Trephine bone core sinus elevation graft.
ABSTRACT The sinus cavity often limits the amount of available bone for the placement of implants in the posterior maxilla. The sinus lift operation and graft is a technique that can add grafted bone in excess of 10 to 16 mm through a lateral wall quadrilateral osteotomy. However, when moderate alveolar atrophy is present, an osteotome technique can provide an average bone height in crease of 3.5 mm. This article presents the trephine bone core sinus elevation graft, which is intended to increase bone height 4 to 8 mm. This procedure is especially indicated when adjacent teeth are present and there is only moderate atrophy of the alveolus.
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ABSTRACT: Sinus floor elevation can be done by lateral maxillary approach or crestal approach by osteotome techniques as a function of residual bone height. The osteotome technique has been developed for minor sinus floor elevation. This is a method with relatively high predictability but is technically demanding. During the past decade, different osteotome-mediated sinus floor elevation techniques have been developed to augment the sinus for predictable implant placement. All these methods aim to access a better, predictable sinus augmentation with low morbidity. Some of these techniques require special equipment or materials, complicated procedure, and a long learning curve. This article describes an innovative approach to sinus augmentation, namely, piezoelectric-assisted osteotome-mediated sinus floor elevation. This method uses a newly designed piezoelectric tip, which can perform sinus floor osteotomy in a simple and atraumatic way. This approach has the greatest advantages of good tactile sense in osteotomy, least perforation, patient comfort with the least and lightest malleting, and shortened surgery. This method may be the most favorable osteotome technique in the future.Implant dentistry 08/2010; 19(4):299-306. · 1.51 Impact Factor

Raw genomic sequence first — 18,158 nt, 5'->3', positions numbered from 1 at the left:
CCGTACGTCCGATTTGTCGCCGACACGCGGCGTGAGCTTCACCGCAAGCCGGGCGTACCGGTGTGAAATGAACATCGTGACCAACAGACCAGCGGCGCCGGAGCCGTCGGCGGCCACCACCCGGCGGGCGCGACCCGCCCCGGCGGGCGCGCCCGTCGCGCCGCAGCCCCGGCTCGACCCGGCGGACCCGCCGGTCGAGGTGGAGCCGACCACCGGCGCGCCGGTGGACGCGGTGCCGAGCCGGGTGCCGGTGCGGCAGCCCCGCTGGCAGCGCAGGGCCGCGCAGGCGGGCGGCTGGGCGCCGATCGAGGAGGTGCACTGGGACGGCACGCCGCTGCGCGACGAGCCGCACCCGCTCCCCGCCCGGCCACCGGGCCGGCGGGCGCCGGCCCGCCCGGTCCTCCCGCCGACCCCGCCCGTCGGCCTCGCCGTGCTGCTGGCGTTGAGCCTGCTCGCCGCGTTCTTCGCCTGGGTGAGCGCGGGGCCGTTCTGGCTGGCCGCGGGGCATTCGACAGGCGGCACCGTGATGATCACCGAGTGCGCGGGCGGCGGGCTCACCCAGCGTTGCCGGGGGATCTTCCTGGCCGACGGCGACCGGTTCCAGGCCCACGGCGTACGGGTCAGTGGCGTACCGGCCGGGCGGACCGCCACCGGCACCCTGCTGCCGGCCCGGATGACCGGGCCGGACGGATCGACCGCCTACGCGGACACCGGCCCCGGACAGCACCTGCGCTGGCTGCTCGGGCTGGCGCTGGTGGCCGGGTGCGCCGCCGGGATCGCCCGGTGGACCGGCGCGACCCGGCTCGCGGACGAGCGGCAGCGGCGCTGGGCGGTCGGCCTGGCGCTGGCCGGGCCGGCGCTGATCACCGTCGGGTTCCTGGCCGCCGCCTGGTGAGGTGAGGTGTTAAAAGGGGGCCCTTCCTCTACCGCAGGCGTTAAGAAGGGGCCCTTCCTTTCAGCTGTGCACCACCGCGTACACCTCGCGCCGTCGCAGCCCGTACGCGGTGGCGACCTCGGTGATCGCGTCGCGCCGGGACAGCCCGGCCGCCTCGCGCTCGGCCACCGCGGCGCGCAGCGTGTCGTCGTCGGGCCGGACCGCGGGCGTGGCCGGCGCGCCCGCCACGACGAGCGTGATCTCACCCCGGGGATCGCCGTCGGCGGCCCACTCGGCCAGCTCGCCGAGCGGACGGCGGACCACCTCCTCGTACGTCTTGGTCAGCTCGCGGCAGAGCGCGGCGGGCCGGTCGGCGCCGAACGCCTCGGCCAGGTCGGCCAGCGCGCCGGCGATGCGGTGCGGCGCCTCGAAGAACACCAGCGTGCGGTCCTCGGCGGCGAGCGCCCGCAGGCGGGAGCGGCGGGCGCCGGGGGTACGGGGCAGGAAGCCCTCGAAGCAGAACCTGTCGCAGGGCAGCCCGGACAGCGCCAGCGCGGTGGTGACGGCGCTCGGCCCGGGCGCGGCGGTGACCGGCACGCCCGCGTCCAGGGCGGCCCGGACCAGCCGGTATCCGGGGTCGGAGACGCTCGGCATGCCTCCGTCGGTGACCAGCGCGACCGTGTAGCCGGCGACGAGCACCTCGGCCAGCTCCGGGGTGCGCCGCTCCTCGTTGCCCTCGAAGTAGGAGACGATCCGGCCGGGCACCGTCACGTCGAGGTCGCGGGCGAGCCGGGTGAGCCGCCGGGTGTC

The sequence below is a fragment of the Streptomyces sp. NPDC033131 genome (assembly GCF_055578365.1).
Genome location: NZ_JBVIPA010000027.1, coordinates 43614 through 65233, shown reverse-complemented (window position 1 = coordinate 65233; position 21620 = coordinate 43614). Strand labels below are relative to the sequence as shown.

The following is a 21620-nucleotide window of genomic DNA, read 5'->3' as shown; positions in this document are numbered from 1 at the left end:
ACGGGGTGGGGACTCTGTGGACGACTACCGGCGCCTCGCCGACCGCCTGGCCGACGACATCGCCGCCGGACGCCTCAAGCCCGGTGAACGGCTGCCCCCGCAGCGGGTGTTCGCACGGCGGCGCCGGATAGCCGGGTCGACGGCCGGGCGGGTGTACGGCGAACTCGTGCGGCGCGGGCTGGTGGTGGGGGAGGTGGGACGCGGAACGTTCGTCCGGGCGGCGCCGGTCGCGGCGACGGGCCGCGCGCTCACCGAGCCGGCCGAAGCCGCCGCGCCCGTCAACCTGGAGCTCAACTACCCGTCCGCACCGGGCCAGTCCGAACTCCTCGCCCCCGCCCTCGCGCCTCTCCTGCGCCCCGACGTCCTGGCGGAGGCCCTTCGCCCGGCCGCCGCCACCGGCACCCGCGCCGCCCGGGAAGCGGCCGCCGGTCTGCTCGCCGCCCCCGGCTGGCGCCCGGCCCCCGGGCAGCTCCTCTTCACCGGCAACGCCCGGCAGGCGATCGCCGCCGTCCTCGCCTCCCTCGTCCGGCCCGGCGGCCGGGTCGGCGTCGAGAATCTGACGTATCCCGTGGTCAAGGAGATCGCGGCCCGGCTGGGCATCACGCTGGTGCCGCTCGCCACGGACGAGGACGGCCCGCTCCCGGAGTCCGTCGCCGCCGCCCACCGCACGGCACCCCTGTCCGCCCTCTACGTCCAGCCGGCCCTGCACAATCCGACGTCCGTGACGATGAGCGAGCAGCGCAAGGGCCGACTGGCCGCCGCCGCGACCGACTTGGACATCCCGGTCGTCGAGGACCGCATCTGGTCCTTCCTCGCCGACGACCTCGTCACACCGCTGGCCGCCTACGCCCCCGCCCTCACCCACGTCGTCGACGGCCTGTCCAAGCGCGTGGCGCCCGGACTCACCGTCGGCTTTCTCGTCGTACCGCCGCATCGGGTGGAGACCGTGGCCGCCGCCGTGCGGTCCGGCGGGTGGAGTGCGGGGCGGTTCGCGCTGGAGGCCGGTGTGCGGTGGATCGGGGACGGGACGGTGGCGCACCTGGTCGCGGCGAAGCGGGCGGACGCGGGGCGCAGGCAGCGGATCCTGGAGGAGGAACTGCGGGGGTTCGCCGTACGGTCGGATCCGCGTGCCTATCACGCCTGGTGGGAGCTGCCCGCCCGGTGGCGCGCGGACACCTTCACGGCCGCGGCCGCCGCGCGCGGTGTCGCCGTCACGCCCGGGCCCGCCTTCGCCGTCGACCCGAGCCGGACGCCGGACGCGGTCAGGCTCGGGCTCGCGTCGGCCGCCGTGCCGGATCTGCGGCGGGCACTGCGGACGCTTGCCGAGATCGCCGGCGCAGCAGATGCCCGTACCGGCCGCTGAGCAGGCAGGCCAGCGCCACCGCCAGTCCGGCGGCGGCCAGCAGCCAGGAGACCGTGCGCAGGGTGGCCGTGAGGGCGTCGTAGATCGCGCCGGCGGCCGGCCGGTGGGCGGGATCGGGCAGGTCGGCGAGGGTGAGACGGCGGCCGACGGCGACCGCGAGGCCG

- 04/2012; , ISBN: 978-953-51-0487-2
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ABSTRACT: The present study was performed to comparatively evaluate the effectiveness and post-operative morbidity of transcrestal sinus floor elevation (tSFE) performed with a minimally invasive procedure (Smart Lift technique) combined with the additional use of two graft biomaterials. Thirty sites in 30 patients were randomly assigned to tSFE in association with either deproteinized bovine bone mineral (DBBM) (n = 15) or synthetic hydroxyapatite in a collagen matrix (S-HA) (n = 15). In both groups, the extent of the sinus lift (SL) and the height of the graft apical to the implant apex (aGH) were assessed on periapical radiographs taken immediately after surgery and at 6 months following surgery. Surgical and post-surgical complications as well post-surgical pain and discomfort were also assessed. The results of the study indicated that (i) immediately post-surgery, both DBBM and S-HA resulted in substantial SL and aGH, which were maintained at 6 months, (ii) greater aGH and SL were observed in S-HA group compared with DBBM group at 6 months post-surgery and (iii) limited surgical complications and post-operative pain/discomfort were associated with the use of both graft biomaterials. The Smart Lift technique in conjunction with the additional use of either S-HA or DBBM may provide a predictable elevation of the maxillary sinus floor along with limited post-surgical complications and post-operative pain/discomfort. SL and aGH were significantly greater at 6 months for S-HA than DBBM.Clinical Oral Implants Research 10/2011; 23(4):424-32. · 3.43 Impact Factor